A young couple set off on a weekend getaway but their innocent vacation turns into a nightmare when the man discovers a VHS videotape that shows a murder happening in the very same room they are staying in. We review Exit 0.
Director E.B. Hughes’ eerie Exit 0 challenges us to decide who is the reliable character and whose idea of events can we trust? In the opening scenes set in a car during a long journey, the characters seem warm, friendly and reliable enough. The dialogue between the two leads is sweet and natural and has a formality that we can all relate to. We are introduced to Billy and Lisa, a couple who are having some relationship problems; one of the main issues seems to be Lisa spending more time texting people on her phone than with Billy and he feels left out, slightly jealous and more than a little suspicious. Is he right to be suspicious or is he just over analysing his partner’s behaviour? We are never really told but it all adds to the sense of paranoia that begins to engulf Billy on this romantic weekend away and it’s up to the viewer to decide if this is all really going on and who it is they should believe.
Gabe Fazio as Billy and Augie Duke as Lisa give lovely, natural performances that hit all the right notes. From the offset, we feel that they have known each other for a long time and that this relationship is real. Their troubles are those that couples everywhere go through and the way they react to each other comes across as realistic and believable.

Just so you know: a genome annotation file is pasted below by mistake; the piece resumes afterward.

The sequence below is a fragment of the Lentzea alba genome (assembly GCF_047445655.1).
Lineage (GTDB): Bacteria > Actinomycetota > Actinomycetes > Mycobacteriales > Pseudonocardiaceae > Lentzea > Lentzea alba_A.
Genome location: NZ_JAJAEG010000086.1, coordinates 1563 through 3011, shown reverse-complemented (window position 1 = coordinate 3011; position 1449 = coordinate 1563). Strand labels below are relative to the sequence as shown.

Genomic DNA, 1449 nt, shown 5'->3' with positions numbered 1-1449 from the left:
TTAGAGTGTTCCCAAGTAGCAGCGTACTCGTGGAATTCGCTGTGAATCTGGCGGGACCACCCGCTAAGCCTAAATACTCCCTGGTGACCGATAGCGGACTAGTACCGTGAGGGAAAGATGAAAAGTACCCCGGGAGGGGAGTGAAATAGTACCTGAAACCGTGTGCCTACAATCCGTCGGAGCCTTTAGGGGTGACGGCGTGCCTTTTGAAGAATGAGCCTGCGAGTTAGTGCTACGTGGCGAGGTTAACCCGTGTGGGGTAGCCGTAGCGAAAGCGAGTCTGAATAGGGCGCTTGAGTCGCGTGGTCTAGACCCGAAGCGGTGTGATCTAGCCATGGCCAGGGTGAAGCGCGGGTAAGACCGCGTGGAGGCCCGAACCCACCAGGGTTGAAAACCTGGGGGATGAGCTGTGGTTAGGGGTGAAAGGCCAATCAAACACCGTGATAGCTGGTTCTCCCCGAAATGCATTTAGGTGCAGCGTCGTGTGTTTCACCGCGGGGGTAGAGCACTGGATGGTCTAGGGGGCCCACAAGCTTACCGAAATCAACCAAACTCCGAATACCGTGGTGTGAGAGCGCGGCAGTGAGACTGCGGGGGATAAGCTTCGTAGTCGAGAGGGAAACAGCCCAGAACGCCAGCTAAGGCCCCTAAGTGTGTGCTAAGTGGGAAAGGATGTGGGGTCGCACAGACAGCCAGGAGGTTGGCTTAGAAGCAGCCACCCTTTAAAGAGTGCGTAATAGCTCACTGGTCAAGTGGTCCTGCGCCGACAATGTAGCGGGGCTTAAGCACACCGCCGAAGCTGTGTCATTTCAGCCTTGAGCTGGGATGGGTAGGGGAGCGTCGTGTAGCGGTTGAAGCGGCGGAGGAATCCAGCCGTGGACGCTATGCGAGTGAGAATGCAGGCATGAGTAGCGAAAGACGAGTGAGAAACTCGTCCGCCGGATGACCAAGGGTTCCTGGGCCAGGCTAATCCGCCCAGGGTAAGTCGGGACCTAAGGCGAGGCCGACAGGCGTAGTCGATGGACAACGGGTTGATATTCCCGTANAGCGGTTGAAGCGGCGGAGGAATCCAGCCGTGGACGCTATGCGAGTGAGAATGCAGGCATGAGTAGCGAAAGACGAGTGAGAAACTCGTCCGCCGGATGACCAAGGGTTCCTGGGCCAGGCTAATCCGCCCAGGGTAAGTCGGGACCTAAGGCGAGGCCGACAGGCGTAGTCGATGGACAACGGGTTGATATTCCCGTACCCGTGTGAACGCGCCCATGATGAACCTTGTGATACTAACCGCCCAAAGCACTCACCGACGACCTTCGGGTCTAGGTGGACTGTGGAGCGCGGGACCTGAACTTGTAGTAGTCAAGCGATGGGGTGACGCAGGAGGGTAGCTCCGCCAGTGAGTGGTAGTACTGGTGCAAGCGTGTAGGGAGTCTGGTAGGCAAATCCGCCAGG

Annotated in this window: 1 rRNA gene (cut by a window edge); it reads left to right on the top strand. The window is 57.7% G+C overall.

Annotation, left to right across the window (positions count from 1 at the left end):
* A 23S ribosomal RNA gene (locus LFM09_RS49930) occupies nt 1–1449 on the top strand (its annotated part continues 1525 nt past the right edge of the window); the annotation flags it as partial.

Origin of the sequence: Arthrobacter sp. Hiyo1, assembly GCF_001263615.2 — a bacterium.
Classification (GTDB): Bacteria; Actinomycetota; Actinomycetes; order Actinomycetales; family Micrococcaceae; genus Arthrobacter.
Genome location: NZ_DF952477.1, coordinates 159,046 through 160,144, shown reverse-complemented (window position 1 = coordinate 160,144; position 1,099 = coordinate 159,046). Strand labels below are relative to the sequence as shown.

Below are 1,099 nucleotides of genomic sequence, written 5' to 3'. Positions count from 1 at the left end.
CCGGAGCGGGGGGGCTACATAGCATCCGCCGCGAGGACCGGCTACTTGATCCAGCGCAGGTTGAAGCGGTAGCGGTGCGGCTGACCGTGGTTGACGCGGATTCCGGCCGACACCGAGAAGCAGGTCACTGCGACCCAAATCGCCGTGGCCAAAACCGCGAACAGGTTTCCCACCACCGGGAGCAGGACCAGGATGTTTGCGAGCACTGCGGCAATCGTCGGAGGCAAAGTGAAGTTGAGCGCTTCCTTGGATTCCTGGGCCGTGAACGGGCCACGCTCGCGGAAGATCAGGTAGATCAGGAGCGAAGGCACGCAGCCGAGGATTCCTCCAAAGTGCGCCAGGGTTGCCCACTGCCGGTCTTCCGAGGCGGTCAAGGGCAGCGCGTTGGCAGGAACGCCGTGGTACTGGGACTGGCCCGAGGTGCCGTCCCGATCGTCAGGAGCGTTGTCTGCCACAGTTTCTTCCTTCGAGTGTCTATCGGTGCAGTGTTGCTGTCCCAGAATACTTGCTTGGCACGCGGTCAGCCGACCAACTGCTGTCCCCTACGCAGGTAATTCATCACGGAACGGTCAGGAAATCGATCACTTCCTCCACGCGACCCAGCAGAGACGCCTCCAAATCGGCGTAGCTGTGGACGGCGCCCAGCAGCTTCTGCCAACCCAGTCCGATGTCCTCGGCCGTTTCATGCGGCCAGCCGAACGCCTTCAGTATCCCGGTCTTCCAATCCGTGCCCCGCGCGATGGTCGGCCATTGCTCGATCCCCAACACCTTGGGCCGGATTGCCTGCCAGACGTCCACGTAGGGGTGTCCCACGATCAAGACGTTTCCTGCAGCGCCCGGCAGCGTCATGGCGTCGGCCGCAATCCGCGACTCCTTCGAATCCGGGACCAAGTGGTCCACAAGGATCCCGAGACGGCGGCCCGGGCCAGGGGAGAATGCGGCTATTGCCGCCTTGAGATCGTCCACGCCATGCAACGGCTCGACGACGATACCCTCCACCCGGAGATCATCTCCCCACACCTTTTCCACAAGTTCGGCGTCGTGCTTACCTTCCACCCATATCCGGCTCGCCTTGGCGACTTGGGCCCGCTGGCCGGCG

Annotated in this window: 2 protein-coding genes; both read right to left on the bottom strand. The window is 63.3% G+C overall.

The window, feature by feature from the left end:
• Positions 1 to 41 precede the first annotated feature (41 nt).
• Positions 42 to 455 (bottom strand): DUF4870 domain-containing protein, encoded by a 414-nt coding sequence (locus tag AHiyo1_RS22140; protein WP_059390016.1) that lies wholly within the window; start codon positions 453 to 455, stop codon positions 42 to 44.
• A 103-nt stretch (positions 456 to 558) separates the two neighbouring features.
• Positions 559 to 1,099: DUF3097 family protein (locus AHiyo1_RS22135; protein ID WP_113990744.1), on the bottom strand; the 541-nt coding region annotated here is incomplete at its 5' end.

The Shining was likely an influence on Exit 0 and cinematographer William J Murray makes more than a few nods towards Kubrick’s horror masterpiece throughout. From the opening bird’s eye view shots of the car traveling along a winding road and through a forest to the hotel the couple is staying in, named The Doctors Inn. The major difference is that, where Kubrick made The Overlook Hotel unsettling by the sheer vastness of the building, its corridors and the solitude of its location, EB Hughes makes The Doctors Inn unsettling by its quaintness and the close proximity of the characters within its walls.
During their stay, Billy and Lisa bump into a number of strange characters who all seem to be a little bit odd. Not from any over the top and signposted characterisations, because the performances in the film are all very good, but from meeting these characters during the story who all just seem to be a little bit ‘off’ and detached from reality. Speaking of the cast, it is a very good eclectic mix, the actors are all seasoned professionals and extra credit needs to go to Federico Castelluccio as Detective Mueller (political pun intended I assume) the one character in the whole piece who seems trustworthy at all times. As well as cult film favourite Peter Greene who has a small but showy supporting role as an author suffering from writer’s block in another nod to our friend Jack Torrance.
When the main part of the plot kicks in and Billy finds the mysterious VHS tape, the claustrophobic feel of the small location is ramped right up and begins to get to you and, much like Billy himself, you begin to unravel and lose track of what is real and what could be fantasy and that is credit to E.B. Hughes’ writing. Unfortunately, after a promising opening hour, there is just no real pay off or conclusion to proceedings. We think we know the outcome but there is nothing to verify our thoughts and this is a real shame.
It is clear to see that a lot of work has gone into the building up of the tension that is genuinely palpable at first. Especially with the uncomfortable incidents that help speed along Billy’s descent into extreme paranoia. Sadly as the end credits role nothing is answered and because we have invested so much into Billy and Lisa I felt a little bit cheated.
Still, overall Exit 0 is an enjoyable experience with a few important things to say about mental health, however not before it makes the audience paranoid themselves and a little bit on edge. With genuinely good performances by the cast and some smart writing and direction by Hughes, Exit 0 is a solid and enjoyable film.